“You can do it all … you can do it all,” an ecstatic Orlando Cepeda shouted to Bob Gibson as the future Hall of Fame first baseman kissed the future Hall of Fame pitcher four times on the right cheek.
It was Gibson’s fifth consecutive complete-game World Series win, which tied him with the immortal Christy Mathewson and New York Yankees great Red Ruffing.
The St. Louis Cardinals beat the Red Sox 7-2, as Gibson held them to three hits and hit a home run for good measure.
Cepeda was right. Gibson could do it all.
Red Sox manager Dick Williams, who led his team from a ninth-place finish in 1966 to the American League pennant in 1967, knew how well Gibson had performed.
“He’s one helluva a pitcher. I would have to say he was the outstanding player in the Series. After all, he beat us three times.”
Gibson had been on the disabled list from July 15 to September 6 with a broken ankle, but he was at full strength for the World Series.
He beat the Red Sox 2-1 in the series opener, allowing six hits. Then he shut them out on five hits in the fourth game.
When comparing the 1967 championship to the one in which he beat the New York Yankees twice in 1964, Gibson told reporters, “As you get a little older, maybe you cherish these things a little more.”
Gibson had a lot of help. Lou Brock had 12 hits and stole seven bases, Julian Javier batted .360 and Roger Maris belted out 10 hits in 27 at-bats, including seven RBIs.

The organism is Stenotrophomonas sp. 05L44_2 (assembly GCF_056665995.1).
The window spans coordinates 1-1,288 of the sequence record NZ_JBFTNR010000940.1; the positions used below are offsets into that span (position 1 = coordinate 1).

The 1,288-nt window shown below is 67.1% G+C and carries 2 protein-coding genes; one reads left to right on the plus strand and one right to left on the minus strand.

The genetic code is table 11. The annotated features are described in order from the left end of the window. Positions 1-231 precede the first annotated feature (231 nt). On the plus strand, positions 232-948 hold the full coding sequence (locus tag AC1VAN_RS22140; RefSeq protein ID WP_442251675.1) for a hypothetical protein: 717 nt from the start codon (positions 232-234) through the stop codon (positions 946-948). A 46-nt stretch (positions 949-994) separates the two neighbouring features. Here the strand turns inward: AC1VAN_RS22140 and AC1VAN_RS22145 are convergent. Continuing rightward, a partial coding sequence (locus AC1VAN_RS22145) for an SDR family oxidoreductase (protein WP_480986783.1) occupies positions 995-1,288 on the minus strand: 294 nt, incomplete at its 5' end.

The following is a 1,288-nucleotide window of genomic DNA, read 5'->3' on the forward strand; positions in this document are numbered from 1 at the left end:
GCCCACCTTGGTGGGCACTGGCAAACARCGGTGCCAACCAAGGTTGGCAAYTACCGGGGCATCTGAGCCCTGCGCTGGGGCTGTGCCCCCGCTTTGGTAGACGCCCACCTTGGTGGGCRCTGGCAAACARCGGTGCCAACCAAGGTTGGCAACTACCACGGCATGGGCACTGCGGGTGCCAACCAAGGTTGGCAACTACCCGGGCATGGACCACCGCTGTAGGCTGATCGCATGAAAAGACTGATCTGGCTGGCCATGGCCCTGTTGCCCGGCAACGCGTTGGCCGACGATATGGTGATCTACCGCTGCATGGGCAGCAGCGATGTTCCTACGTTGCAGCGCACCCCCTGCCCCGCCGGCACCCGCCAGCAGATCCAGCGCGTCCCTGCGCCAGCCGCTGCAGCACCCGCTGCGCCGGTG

Maris made a statement that explained why he was a winner.
“I learned when I was with the Yankees that you take all teams seriously, and you don’t anticipate a team can be handled lightly.”
To show how different the game was managed during the 1960s, when Carl Yastrezemski opened the bottom of the ninth inning with a single, manager Red Schoendienst paid a visit to the mound.
Unlike the time that Gibson told catcher Tim McCarver to go back behind the plate because the only thing that he knew about pitching was that he couldn’t hit it, Gibson pleaded to remain in the game. Schoendienst relented.
Ken “Hawk” Harrelson grounded into a double play. George Scott became Gibson’s 10th strikeout victim and the Cardinals were once again world champions.